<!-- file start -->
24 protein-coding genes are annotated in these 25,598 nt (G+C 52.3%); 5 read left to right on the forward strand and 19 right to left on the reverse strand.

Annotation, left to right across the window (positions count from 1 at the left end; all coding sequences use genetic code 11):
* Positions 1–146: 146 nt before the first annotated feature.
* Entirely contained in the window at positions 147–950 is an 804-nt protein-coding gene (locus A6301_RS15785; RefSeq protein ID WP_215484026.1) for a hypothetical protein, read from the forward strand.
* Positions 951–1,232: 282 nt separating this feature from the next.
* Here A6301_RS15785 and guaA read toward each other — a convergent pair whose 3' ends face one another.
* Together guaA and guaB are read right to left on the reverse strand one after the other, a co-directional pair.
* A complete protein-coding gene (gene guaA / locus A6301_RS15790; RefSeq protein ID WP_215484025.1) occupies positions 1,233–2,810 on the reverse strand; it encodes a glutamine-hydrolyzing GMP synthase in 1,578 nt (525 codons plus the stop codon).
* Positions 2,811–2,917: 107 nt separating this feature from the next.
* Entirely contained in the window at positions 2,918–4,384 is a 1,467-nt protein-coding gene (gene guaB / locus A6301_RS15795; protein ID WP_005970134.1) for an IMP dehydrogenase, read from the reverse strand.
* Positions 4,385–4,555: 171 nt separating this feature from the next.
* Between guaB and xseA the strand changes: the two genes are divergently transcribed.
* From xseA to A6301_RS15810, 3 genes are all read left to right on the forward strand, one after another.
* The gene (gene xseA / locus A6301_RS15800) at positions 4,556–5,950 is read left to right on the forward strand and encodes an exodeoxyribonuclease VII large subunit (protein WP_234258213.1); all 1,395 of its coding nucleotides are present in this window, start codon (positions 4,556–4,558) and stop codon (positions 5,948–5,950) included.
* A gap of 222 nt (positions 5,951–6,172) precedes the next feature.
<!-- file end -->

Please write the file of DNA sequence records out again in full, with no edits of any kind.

24 protein-coding genes are annotated in these 25,598 nt (G+C 52.3%); 5 read left to right on the forward strand and 19 right to left on the reverse strand.

Annotation, left to right across the window (positions count from 1 at the left end; all coding sequences use genetic code 11):
* Positions 1–146: 146 nt before the first annotated feature.
* Entirely contained in the window at positions 147–950 is an 804-nt protein-coding gene (locus A6301_RS15785; RefSeq protein ID WP_215484026.1) for a hypothetical protein, read from the forward strand.
* Positions 951–1,232: 282 nt separating this feature from the next.
* Here A6301_RS15785 and guaA read toward each other — a convergent pair whose 3' ends face one another.
* Together guaA and guaB are read right to left on the reverse strand one after the other, a co-directional pair.
* A complete protein-coding gene (gene guaA / locus A6301_RS15790; RefSeq protein ID WP_215484025.1) occupies positions 1,233–2,810 on the reverse strand; it encodes a glutamine-hydrolyzing GMP synthase in 1,578 nt (525 codons plus the stop codon).
* Positions 2,811–2,917: 107 nt separating this feature from the next.
* Entirely contained in the window at positions 2,918–4,384 is a 1,467-nt protein-coding gene (gene guaB / locus A6301_RS15795; protein ID WP_005970134.1) for an IMP dehydrogenase, read from the reverse strand.
* Positions 4,385–4,555: 171 nt separating this feature from the next.
* Between guaB and xseA the strand changes: the two genes are divergently transcribed.
* From xseA to A6301_RS15810, 3 genes are all read left to right on the forward strand, one after another.
* The gene (gene xseA / locus A6301_RS15800) at positions 4,556–5,950 is read left to right on the forward strand and encodes an exodeoxyribonuclease VII large subunit (protein WP_234258213.1); all 1,395 of its coding nucleotides are present in this window, start codon (positions 4,556–4,558) and stop codon (positions 5,948–5,950) included.
* A gap of 222 nt (positions 5,951–6,172) precedes the next feature.